Tuesday, November 9, 2010
A REVIEW OF "GOD IN THE YARD"
This is a review of the book “God in the Yard,” by L. L. Barkat.
Barkat had a time of feeling “pinched in this life.” Seeking rest and re-focus and renewal of heart and mind and work, Barkat committed to spending time in her yard every day for a year. Looking at the same scene over and over. But trying to see it differently each time. Drinking in the lessons that Nature could teach her about encountering God’s presence. Seeing shapes, designs, colors, patterns. Hearing swish-swishes and rustles of trees or shrubs. Sometimes, she even tasted natural objects.
She invites others to seek God in the out-of-doors, away from having chores and the obligation “to do”. She needed to just “be”, to drift, see, feel, ponder.
Perhaps not many of Barkat’s readers will actually commit to spending daily time out of doors – especially in winter, or in the midst of rain or wind -- as a spiritual quest for more of God’s presence. But if we are unable to view life from our own yard or a nearby park, we may visit Barkat’s yard through her lilting words of wind and song in the pine tree and thorn bush.
One day, alternately gazing at the maples to the
right and the pine overhead, it occurred to me that
the two grow quite differently. Maples have a Nile-
River-delta thing going on – a trunk that divides
and divides, river to stream to rivulets to sky.
White pine is wheels within wheels. The trunk is
an axle flung straight to heaven and branches
grow out from it like spokes. Each major branch
pokes stiffly outward. Then again, the minor branches
circle it like spokes. And on….
The ceiling of my makeshift temple is vast and
changeable. One morning it is pearls, strung
between the wider universe and me. Another
moment it is pink seashells on ocean foam. At night
it might be cobalt blue I could fall into, never come
…I close my eyes and feel the unexpected
“tip tip” of fine rain pricking my cheeks. Seeds in
white coats try to plant themselves on my arm.
Pine needles use my [tea] cup as a heliport.
The sky is also a sponge that sucks up offerings.
Steam from my mug rises and dissipates. …Clouds
hurry on, kiss and follow currents…
Barkat, who self-styles herself as a “dysfunctional extrovert” (though I see her as far more powerful than that), opens her heart to share how past wounds and family brokenness made her feel responsible for keeping her world running. She concludes that in many ways, her previous experiences disconnected her in-the-present from building trusting, restful relationships with people or with God. She sought, through waiting on God in her yard (and seeing, truly seeking to see him in everything), to become a more open person. Her views of pine trees and birds wheeling and pine needles slithering, led her to the surprising admission of her great grief and loss – giving her a chance to lament her wounds and ask God to open her heart to becoming more trusting, and loving life.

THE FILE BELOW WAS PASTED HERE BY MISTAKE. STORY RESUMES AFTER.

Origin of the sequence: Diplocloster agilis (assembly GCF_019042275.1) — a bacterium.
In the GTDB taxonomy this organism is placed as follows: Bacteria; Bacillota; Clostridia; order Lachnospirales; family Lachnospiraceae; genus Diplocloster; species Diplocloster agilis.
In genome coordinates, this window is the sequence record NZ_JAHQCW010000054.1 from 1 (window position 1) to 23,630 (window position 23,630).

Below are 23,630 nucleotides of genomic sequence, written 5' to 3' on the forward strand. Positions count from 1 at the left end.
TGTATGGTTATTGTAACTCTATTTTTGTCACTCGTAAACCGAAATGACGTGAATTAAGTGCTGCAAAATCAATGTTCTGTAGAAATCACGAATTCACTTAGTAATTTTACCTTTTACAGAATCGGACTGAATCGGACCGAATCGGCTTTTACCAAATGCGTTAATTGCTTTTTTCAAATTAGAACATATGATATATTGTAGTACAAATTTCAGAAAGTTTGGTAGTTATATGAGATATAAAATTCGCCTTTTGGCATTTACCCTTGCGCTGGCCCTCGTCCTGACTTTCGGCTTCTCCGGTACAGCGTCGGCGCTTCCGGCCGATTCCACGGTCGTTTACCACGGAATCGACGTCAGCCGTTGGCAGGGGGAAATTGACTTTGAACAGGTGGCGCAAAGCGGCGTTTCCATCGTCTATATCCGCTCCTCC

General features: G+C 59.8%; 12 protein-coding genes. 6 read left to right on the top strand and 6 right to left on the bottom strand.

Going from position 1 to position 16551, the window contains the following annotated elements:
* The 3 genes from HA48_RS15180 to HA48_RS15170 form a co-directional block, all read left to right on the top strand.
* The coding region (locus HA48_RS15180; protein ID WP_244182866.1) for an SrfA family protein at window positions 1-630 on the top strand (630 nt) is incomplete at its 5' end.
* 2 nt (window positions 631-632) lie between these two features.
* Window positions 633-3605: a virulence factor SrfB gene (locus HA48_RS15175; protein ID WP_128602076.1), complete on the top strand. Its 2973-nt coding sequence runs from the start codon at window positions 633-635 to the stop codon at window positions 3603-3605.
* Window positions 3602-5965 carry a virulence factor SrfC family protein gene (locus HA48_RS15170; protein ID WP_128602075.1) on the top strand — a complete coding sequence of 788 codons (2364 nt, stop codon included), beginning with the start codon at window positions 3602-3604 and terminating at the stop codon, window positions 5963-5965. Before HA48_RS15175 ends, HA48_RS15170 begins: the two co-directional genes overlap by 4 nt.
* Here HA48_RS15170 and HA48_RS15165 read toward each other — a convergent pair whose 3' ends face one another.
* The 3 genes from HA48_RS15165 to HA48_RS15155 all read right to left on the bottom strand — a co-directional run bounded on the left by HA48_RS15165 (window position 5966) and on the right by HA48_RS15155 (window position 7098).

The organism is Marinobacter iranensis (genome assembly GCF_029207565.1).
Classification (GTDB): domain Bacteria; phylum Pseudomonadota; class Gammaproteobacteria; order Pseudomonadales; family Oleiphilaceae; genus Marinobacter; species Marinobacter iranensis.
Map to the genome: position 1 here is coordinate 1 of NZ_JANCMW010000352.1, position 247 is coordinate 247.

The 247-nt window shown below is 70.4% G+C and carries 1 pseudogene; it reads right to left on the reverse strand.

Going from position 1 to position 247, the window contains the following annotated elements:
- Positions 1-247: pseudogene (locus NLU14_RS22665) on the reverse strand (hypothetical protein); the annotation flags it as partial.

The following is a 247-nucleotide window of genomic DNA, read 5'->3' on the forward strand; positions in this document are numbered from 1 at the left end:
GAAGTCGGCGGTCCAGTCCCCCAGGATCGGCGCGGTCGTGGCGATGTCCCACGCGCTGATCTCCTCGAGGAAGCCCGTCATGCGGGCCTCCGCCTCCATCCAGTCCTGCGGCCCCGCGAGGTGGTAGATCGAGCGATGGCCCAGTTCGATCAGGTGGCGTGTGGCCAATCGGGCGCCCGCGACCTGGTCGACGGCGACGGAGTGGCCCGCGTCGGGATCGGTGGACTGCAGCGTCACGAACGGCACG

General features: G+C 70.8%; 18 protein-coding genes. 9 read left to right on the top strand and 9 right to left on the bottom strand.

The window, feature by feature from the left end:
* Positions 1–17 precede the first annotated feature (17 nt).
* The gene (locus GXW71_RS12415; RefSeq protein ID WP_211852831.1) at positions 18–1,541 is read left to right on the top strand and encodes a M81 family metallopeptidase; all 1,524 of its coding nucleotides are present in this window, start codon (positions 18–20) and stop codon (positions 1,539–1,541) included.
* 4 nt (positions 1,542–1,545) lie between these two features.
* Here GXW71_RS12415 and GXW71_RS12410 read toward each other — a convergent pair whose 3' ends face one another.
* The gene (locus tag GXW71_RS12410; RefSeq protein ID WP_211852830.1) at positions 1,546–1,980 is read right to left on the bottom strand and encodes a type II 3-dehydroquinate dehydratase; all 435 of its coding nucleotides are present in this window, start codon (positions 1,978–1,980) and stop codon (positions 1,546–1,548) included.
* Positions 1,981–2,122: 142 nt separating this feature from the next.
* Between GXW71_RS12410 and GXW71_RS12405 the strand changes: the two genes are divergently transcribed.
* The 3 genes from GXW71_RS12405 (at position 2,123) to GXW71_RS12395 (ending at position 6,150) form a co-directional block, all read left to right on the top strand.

Readers who have experienced deep pain in their lives may find comfort from Barkat’s honesty about her own unhappy child-life-situation. And I appreciated getting to know this other side of the Laura who often presents in her blog a greater sense of being productive and “having it together.” If her story causes us to be angry at, or blame, ourselves for our own negative side or woundedness, why then, we may be sure we need to offer up our entire selves to the ONLY ONE who brings healing, the Master who values us all.
The book also offers questions to ponder for possible directions in our spiritual growth. I have to admit that I didn’t resonate well with the questions – a fact which is probably more due to my own make-up than to the questions themselves. But L, L. admits having questions may be more important than having their
answers. And also invites her audience to disregard questions that don’t apply, and to make our own.
I’m privileged to have been invited to read and review “God in the Yard.” It provided much food for thought. I pray that Laura will continue to grow in the grace of Our Lord. And that, as the time becomes appropriate, she’ll share with us. I pray also that she’ll be able to accept herself just as she is, of value in God’s kingdom because he loves her and chose and called her, and not for “what she can do for him” or her degree of success or productivity in life. And I pray the same prayer for all the rest of us.